Some say the ounce limit is too restrictive and are upset that it is legal to buy unlimited quantities of booze and this law limits cannabis to an ounce. Unfortunately after decades of misinformation and lies about cannabis there is a need to ease voters minds about cannabis. Limiting the quantity is a concession that was made with the calculated hope of getting the thing to pass. Obviously I would like to see less limitation, but in life we often must compromise idealism for the greater good. There are simply not enough cannabis users in the State of California to pass this on our own. We need the support of hundreds of thousands of people who do not use cannabis. Many non-cannabis users are not going to vote for an initiative that creates a virtual free for all. By ensuring the voter that there are reasonable and responsible limits in place we may win the hearts and minds of enough of them to get it passed.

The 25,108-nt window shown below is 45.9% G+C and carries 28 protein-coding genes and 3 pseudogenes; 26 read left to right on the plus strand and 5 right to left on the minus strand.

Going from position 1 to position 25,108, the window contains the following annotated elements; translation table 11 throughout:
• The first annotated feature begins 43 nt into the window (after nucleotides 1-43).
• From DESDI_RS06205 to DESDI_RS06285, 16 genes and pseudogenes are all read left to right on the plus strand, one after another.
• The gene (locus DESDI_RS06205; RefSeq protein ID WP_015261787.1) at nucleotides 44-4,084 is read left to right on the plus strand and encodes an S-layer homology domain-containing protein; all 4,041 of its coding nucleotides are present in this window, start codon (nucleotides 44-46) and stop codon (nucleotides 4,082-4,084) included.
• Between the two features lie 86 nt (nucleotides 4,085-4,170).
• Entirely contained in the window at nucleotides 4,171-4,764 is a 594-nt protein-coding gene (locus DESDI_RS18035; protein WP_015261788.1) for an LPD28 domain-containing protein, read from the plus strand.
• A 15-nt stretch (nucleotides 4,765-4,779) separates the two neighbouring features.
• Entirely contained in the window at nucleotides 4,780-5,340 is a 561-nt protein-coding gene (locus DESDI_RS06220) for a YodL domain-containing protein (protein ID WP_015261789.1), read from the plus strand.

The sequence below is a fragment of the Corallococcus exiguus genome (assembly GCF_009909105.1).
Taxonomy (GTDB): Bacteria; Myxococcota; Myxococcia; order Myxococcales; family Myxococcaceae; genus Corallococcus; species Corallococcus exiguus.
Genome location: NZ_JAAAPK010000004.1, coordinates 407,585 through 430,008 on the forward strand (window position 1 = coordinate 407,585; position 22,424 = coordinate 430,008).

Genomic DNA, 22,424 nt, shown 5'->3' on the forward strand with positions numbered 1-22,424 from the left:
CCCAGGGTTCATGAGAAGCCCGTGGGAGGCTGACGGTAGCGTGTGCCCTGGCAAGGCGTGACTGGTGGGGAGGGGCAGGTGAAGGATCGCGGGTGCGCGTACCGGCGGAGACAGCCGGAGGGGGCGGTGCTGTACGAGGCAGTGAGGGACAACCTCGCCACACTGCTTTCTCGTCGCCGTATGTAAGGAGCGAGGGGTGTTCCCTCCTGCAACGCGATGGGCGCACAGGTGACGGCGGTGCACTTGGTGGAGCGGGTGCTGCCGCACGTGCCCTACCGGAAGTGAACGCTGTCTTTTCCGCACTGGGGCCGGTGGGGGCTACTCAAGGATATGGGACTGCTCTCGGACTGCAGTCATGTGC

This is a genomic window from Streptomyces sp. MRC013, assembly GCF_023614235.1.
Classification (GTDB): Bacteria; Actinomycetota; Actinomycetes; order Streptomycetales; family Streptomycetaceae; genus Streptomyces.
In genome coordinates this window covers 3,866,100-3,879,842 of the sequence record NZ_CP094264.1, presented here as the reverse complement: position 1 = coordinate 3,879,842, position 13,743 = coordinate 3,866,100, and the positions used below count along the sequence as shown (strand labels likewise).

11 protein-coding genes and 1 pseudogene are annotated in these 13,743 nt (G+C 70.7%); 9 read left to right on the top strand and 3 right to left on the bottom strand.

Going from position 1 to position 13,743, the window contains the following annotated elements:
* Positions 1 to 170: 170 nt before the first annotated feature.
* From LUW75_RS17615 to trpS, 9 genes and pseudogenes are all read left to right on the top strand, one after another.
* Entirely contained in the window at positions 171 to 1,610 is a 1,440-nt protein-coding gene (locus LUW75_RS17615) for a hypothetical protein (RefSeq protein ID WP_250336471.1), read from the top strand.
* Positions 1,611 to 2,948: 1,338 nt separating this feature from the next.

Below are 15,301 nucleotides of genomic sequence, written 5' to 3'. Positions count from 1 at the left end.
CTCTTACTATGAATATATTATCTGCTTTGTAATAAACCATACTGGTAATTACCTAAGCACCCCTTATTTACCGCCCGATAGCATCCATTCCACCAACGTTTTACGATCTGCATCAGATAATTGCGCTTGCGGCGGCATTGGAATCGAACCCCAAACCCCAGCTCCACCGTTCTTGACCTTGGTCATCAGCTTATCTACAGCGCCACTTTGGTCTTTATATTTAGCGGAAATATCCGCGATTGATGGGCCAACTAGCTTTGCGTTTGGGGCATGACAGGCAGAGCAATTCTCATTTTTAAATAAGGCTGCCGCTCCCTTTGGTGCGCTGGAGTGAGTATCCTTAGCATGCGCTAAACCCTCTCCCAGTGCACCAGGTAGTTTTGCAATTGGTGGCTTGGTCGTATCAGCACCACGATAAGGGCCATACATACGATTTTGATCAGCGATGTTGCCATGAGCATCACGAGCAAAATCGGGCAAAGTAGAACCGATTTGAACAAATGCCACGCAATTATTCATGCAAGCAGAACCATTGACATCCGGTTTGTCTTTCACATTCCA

Others complain that the initiative’s 21-year-old age limit is unfair to those 18-20. The big red herring argument is that by making the penalty for furnishing cannabis to a person under 21 the same as alcohol, that this “increases” or “adds” new punishments to cannabis use. If we really want this initiative to pass (and I do), it is necessary to present the initiative in a light that is understandable to the society we live in. The most common adult use drug on the market is by far alcohol, so naturally the authors of this initiative did their best to model the structure to relate to that industry. In doing that, there are certain realities created that may seem less than reasonable to the average cannabis user who understands the safety of cannabis.